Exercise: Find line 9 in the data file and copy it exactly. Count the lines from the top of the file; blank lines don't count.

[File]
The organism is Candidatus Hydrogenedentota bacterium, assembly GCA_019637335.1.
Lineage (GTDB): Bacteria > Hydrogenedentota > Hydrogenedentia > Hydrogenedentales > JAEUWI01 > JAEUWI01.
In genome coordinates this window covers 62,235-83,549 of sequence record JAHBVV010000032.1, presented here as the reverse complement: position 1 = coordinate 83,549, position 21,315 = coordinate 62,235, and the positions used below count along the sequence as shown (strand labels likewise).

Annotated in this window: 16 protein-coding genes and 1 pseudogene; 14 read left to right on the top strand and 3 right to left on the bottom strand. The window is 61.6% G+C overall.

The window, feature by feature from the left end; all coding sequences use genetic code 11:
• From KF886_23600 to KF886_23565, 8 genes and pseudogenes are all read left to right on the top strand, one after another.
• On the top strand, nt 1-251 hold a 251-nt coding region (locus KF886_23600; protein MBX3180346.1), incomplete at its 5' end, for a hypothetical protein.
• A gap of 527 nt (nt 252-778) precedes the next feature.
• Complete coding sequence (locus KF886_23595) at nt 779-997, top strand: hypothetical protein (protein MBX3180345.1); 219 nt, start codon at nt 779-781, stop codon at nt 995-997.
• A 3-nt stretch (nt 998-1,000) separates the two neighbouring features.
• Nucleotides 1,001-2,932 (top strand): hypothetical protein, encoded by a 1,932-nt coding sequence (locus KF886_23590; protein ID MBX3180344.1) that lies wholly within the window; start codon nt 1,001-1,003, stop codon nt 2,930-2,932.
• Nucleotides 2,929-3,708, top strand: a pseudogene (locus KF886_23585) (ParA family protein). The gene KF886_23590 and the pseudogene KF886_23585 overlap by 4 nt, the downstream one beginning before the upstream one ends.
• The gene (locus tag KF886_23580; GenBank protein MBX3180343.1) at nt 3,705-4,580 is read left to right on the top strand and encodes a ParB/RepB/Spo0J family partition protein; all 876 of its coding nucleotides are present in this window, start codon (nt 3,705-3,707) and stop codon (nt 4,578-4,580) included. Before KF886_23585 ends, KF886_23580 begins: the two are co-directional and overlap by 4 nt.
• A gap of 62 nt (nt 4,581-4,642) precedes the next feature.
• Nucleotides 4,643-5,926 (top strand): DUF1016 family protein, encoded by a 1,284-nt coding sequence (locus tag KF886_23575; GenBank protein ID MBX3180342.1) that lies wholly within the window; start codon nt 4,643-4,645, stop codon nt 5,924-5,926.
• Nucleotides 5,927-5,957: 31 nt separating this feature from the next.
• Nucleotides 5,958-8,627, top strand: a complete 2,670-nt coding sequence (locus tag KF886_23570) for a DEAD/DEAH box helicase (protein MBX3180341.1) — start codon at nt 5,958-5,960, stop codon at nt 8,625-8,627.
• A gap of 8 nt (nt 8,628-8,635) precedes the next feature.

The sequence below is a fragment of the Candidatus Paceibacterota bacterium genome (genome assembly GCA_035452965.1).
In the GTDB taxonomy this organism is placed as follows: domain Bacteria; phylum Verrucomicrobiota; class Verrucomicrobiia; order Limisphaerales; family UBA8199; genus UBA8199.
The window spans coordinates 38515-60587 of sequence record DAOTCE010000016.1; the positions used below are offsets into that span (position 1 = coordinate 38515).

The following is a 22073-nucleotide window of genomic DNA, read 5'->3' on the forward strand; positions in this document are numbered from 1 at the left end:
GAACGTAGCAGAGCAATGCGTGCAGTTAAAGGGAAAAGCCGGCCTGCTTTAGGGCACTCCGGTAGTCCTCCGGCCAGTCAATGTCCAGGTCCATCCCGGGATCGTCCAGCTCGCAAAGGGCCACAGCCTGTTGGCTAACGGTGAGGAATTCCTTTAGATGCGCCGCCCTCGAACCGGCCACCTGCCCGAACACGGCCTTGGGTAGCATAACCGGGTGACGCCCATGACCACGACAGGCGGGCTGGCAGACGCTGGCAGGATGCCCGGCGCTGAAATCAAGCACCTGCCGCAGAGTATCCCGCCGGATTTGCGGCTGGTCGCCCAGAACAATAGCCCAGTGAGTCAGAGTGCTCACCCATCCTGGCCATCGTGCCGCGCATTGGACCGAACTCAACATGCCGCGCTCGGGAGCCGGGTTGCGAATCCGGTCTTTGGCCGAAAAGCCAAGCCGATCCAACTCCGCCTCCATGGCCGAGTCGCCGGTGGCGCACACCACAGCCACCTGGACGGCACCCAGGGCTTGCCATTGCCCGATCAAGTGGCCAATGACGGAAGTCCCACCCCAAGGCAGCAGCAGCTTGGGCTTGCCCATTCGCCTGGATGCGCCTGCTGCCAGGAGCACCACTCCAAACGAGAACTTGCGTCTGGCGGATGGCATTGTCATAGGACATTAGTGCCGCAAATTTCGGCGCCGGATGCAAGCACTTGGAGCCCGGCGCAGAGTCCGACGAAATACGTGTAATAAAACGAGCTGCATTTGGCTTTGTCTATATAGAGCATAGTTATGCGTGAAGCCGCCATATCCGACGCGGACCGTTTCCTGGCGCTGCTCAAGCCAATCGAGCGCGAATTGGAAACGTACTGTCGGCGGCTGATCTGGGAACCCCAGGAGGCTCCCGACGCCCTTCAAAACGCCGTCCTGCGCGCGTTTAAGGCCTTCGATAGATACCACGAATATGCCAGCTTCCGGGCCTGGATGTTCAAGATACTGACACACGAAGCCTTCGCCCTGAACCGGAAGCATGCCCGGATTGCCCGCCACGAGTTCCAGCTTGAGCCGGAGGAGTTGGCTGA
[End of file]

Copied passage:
• Complete coding sequence (locus KF886_23595) at nt 779-997, top strand: hypothetical protein (protein MBX3180345.1); 219 nt, start codon at nt 779-781, stop codon at nt 995-997.